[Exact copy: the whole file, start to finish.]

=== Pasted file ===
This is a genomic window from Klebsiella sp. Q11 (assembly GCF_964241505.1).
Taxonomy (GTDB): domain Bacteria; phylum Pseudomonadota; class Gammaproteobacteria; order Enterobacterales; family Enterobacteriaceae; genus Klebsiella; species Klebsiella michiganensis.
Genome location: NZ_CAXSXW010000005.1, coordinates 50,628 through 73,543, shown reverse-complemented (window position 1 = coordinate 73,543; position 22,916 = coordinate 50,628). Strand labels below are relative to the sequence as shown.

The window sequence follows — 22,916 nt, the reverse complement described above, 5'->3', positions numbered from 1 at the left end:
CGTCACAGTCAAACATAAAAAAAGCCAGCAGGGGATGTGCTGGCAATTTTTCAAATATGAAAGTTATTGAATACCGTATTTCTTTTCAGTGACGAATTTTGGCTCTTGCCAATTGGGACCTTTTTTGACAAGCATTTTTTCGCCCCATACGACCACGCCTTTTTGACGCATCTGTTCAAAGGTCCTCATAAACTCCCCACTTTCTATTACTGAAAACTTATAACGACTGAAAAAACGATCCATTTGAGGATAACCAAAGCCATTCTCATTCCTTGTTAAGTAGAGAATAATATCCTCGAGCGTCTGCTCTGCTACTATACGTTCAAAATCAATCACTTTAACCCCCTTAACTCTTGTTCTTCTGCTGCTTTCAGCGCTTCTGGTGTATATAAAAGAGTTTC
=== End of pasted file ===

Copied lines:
This is a genomic window from Klebsiella sp. Q11 (assembly GCF_964241505.1).
Taxonomy (GTDB): domain Bacteria; phylum Pseudomonadota; class Gammaproteobacteria; order Enterobacterales; family Enterobacteriaceae; genus Klebsiella; species Klebsiella michiganensis.
Genome location: NZ_CAXSXW010000005.1, coordinates 50,628 through 73,543, shown reverse-complemented (window position 1 = coordinate 73,543; position 22,916 = coordinate 50,628). Strand labels below are relative to the sequence as shown.

The window sequence follows — 22,916 nt, the reverse complement described above, 5'->3', positions numbered from 1 at the left end:
CGTCACAGTCAAACATAAAAAAAGCCAGCAGGGGATGTGCTGGCAATTTTTCAAATATGAAAGTTATTGAATACCGTATTTCTTTTCAGTGACGAATTTTGGCTCTTGCCAATTGGGACCTTTTTTGACAAGCATTTTTTCGCCCCATACGACCACGCCTTTTTGACGCATCTGTTCAAAGGTCCTCATAAACTCCCCACTTTCTATTACTGAAAACTTATAACGACTGAAAAAACGATCCATTTGAGGATAACCAAAGCCATTCTCATTCCTTGTTAAGTAGAGAATAATATCCTCGAGCGTCTGCTCTGCTACTATACGTTCAAAATCAATCACTTTAACCCCCTTAACTCTTGTTCTTCTGCTGCTTTCAGCGCTTCTGGTGTATATAAAAGAGTTTC